The next step is to collect any company property that the employee may have, such as phones, laptops, keys, or ID badges. It is important to do this as soon as possible so that the employee does not have access to company resources. Additionally, you should check with the employee to make sure that they have not taken any confidential information with them. If an employee is working remotely, you will need to arrange for someone to collect their devices from them or have the employee ship their devices back.
3. Securely erase company devices
Either remotely or when the company devices are returned, securely erase the information on those devices. This will ensure that any company data on the devices cannot be accessed by the former employee. Once this is done you can prepare the devices for use by a new employee.
4. Contact Third-Parties
You should also notify any customers, partners or vendors, with whom the employee worked and provide them with the new contact information for your company. This will ensure that there are no potential information issues and that third-parties are able to continue working with your company without interruption.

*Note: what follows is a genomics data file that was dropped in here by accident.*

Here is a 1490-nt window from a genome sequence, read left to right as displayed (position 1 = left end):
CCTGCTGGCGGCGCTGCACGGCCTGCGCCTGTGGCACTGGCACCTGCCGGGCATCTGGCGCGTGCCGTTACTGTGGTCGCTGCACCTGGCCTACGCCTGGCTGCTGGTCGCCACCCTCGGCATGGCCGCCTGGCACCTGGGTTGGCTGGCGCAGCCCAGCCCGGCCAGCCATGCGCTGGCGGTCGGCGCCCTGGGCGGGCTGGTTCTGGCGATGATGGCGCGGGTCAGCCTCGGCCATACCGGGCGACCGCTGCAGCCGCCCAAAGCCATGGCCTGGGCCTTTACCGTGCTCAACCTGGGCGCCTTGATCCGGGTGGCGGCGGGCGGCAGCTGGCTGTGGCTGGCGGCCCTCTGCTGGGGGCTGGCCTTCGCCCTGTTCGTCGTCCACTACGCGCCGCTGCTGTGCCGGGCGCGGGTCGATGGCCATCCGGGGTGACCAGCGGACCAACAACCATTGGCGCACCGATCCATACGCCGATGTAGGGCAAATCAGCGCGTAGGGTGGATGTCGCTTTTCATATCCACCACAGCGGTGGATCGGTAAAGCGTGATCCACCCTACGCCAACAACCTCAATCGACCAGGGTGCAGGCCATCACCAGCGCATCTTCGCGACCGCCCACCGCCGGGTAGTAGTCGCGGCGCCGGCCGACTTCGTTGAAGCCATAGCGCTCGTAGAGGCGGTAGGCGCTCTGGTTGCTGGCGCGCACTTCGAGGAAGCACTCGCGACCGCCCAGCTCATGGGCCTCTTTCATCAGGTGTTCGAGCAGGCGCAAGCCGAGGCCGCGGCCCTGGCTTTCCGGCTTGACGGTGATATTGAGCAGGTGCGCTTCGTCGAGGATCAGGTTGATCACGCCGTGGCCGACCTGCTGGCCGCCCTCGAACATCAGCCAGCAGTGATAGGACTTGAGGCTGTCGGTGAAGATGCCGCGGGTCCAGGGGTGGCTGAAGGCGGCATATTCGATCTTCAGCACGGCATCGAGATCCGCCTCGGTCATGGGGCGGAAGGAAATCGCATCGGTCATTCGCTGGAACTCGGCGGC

5. Update your company’s HR records
Finally, you will need to update your company’s HR records to reflect the employee’s departure. This includes removing them from any health insurance or other benefits they may have been receiving. You will also need to update their contact information and emergency contact information. Once this is done, you can send out a farewell message to current employees. Additionally, by keeping open communication with the departing employee, you can help to make the transition as easy as possible for them.
6. Follow cyber-compliance policies